Multiple iterations of the PDCA cycle are repeated until the problem is solved.

A fundamental principle of the scientific method and PDCA is iteration—once a hypothesis is confirmed (or negated), executing the cycle again will extend the knowledge further. Repeating the PDCA cycle can bring us closer to the goal, usually a perfect operation and output.[8]

Another fundamental function of PDCA is the "hygienic" separation of each phase, for if not properly separated measurements of effects due to various simultaneous actions (causes) risk becoming confounded.[9]

PDCA (and other forms of scientific problem solving) is also known as a system for developing critical thinking. At Toyota this is also known as "Building people before building cars."[10] Toyota and other "Lean companies propose that an engaged, problem-solving workforce using PDCA is better able to innovate and stay ahead of the competition through rigorous problem solving and the subsequent innovations. This also creates a culture of problem solvers using PDCA and creating a culture of critical thinkers.

Deming continually emphasized iterating towards an improved system, hence PDCA should be repeatedly implemented in spirals of increasing knowledge of the system that converge on the ultimate goal, each cycle closer than the previous. One can envision an open coil spring, with each loop being one cycle of the scientific method - PDCA, and each complete cycle indicating an increase in our knowledge of the system under study. This approach is based on the belief that our knowledge and skills are limited, but improving. Especially at the start of a project, key information may not be known; the PDCA—scientific method—provides feedback to justify our guesses (hypotheses) and increase our knowledge. Rather than enter ""analysis paralysis" to get it perfect the first time, it is better to be approximately right than exactly wrong. With the improved knowledge, we may choose to refine or alter the goal (ideal state). Certainly, the PDCA approach can bring us closer to whatever goal we choose.[11]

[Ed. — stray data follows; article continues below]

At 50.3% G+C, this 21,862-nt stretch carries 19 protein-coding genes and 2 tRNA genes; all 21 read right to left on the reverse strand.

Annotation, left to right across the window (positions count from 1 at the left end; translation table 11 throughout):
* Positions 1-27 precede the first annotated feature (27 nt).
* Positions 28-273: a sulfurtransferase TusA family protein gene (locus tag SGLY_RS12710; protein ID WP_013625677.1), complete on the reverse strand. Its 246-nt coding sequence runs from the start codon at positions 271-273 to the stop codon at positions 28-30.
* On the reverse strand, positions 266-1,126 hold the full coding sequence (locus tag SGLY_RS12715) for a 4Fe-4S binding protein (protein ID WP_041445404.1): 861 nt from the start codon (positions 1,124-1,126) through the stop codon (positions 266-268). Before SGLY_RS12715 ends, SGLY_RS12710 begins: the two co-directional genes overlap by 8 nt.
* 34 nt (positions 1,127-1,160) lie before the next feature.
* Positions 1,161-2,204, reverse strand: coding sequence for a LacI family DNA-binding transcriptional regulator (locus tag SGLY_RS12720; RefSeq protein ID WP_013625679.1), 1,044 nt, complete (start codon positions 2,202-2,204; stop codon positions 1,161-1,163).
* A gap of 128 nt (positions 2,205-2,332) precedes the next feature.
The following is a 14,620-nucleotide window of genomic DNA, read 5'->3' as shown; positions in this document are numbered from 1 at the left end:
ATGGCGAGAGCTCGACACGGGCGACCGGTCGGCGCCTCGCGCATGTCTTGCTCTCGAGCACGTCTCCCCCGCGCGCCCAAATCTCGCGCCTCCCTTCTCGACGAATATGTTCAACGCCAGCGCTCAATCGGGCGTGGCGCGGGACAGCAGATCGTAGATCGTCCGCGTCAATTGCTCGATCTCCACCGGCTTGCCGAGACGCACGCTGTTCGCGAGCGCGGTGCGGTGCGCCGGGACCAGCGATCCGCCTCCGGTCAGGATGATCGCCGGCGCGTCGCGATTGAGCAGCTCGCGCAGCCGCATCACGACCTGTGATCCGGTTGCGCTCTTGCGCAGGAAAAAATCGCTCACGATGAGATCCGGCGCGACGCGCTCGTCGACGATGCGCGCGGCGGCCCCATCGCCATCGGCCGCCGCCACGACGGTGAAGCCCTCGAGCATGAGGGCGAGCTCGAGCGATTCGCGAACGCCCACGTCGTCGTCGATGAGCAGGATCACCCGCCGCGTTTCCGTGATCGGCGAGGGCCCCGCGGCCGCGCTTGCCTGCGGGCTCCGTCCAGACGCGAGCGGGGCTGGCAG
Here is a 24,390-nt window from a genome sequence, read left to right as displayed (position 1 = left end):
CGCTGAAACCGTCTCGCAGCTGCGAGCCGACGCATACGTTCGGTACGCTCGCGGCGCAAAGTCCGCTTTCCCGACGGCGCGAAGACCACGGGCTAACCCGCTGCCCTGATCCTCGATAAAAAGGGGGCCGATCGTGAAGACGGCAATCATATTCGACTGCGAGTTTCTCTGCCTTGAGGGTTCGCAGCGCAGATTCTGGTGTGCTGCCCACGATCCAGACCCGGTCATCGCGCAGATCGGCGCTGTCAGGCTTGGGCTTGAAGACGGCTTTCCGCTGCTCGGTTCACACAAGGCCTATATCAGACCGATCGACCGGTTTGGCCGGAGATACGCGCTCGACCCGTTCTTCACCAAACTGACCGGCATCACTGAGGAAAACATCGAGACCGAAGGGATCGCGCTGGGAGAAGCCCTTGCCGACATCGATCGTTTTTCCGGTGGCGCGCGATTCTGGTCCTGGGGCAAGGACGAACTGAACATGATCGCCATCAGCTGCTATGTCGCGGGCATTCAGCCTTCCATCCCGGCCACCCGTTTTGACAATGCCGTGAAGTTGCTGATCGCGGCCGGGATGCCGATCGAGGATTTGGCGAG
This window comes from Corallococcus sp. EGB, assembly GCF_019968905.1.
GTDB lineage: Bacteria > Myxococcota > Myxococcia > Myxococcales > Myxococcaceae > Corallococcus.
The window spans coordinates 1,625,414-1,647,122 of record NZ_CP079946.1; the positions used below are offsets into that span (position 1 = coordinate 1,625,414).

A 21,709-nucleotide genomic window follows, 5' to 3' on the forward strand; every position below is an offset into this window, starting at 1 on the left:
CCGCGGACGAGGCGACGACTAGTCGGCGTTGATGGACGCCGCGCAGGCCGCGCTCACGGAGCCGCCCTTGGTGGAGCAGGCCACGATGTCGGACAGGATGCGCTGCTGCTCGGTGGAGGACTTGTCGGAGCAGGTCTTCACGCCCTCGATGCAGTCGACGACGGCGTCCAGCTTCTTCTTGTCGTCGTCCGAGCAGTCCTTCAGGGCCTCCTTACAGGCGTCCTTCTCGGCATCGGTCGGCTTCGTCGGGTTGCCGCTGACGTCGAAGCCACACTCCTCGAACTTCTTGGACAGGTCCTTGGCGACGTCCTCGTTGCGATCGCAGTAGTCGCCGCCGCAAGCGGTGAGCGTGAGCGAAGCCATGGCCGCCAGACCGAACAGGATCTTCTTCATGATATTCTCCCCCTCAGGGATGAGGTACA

Rate of change, that is, rate of improvement, is a key competitive factor in today's world. PDCA allows for major "jumps" in performance ("breakthroughs" often desired in a Western approach), as well as "Kaizen (frequent small improvements). In the United States a PDCA approach is usually associated with a sizable project involving numerous people's time, and thus managers want to see large "breakthrough" improvements to justify the effort expended. However, the scientific method and PDCA apply to all sorts of projects and improvement activities.[12]

See also[edit]


  1. ^ Rother, Mike (2010). "6". Toyota Kata. New York: MGraw-Hill. "ISBN "978-0-07-163523-3. 
  2. ^ "Taking the First Step with PDCA". 2 February 2009. Retrieved 17 March 2011. 
  3. ^ Aguayo, Rafael (1990), Dr. Deming, The American Who Taught the Japanese About Quality, Simon & Schuster , p. 76
  4. ^ Dubickis and Gaile-Sarkane (2017). Transfer of know-how based on learning outcomes for development of open innovation. Retrieved from:
  5. ^ Shewhart (1939), p. 45
  6. ^ Shewhart (1939), p. 48
  7. ^ Deming (1986), p. 88.
  8. ^ a b Moen, Ronald; Norman, Clifford. "Evolution of the PDCA Cycle" (PDF). Retrieved 1 October 2011. 
  9. ^ Berengueres, Jose (2007). The toyota production system re-contextualized. Tokyo. p. 74. "ISBN "1847534775. 
  10. ^ Liker, Jeffrey (2004). "1". The Toyota Way. McGraw-Hill. "ISBN "0-07-139231-9. 
  11. ^ Rother, Mike (2009), "Toyota Kata, McGraw-Hill , p. 160
  12. ^ Rother, Mike (2009), "Toyota Kata, McGraw-Hill , p. 76

Further reading[edit]

External links[edit]